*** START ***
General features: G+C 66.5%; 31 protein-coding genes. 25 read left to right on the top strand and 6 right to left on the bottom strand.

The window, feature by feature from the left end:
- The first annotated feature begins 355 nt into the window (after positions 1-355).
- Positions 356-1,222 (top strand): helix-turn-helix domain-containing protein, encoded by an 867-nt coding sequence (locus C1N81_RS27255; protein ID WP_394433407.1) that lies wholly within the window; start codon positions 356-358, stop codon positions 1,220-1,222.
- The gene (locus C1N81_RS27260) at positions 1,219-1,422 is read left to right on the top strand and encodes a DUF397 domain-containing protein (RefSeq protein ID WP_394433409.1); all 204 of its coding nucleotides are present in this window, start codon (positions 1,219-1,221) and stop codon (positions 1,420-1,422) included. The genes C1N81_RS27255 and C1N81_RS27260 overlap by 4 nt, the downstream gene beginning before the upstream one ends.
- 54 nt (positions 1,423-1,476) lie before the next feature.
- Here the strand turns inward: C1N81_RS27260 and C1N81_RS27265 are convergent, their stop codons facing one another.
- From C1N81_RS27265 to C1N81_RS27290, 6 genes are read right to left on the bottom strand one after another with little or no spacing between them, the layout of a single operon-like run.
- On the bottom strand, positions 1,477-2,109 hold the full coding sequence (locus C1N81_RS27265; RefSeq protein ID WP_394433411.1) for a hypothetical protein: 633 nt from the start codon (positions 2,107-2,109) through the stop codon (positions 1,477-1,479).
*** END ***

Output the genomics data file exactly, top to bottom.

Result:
General features: G+C 66.5%; 31 protein-coding genes. 25 read left to right on the top strand and 6 right to left on the bottom strand.

The window, feature by feature from the left end:
- The first annotated feature begins 355 nt into the window (after positions 1-355).
- Positions 356-1,222 (top strand): helix-turn-helix domain-containing protein, encoded by an 867-nt coding sequence (locus C1N81_RS27255; protein ID WP_394433407.1) that lies wholly within the window; start codon positions 356-358, stop codon positions 1,220-1,222.
- The gene (locus C1N81_RS27260) at positions 1,219-1,422 is read left to right on the top strand and encodes a DUF397 domain-containing protein (RefSeq protein ID WP_394433409.1); all 204 of its coding nucleotides are present in this window, start codon (positions 1,219-1,221) and stop codon (positions 1,420-1,422) included. The genes C1N81_RS27255 and C1N81_RS27260 overlap by 4 nt, the downstream gene beginning before the upstream one ends.
- 54 nt (positions 1,423-1,476) lie before the next feature.
- Here the strand turns inward: C1N81_RS27260 and C1N81_RS27265 are convergent, their stop codons facing one another.
- From C1N81_RS27265 to C1N81_RS27290, 6 genes are read right to left on the bottom strand one after another with little or no spacing between them, the layout of a single operon-like run.
- On the bottom strand, positions 1,477-2,109 hold the full coding sequence (locus C1N81_RS27265; RefSeq protein ID WP_394433411.1) for a hypothetical protein: 633 nt from the start codon (positions 2,107-2,109) through the stop codon (positions 1,477-1,479).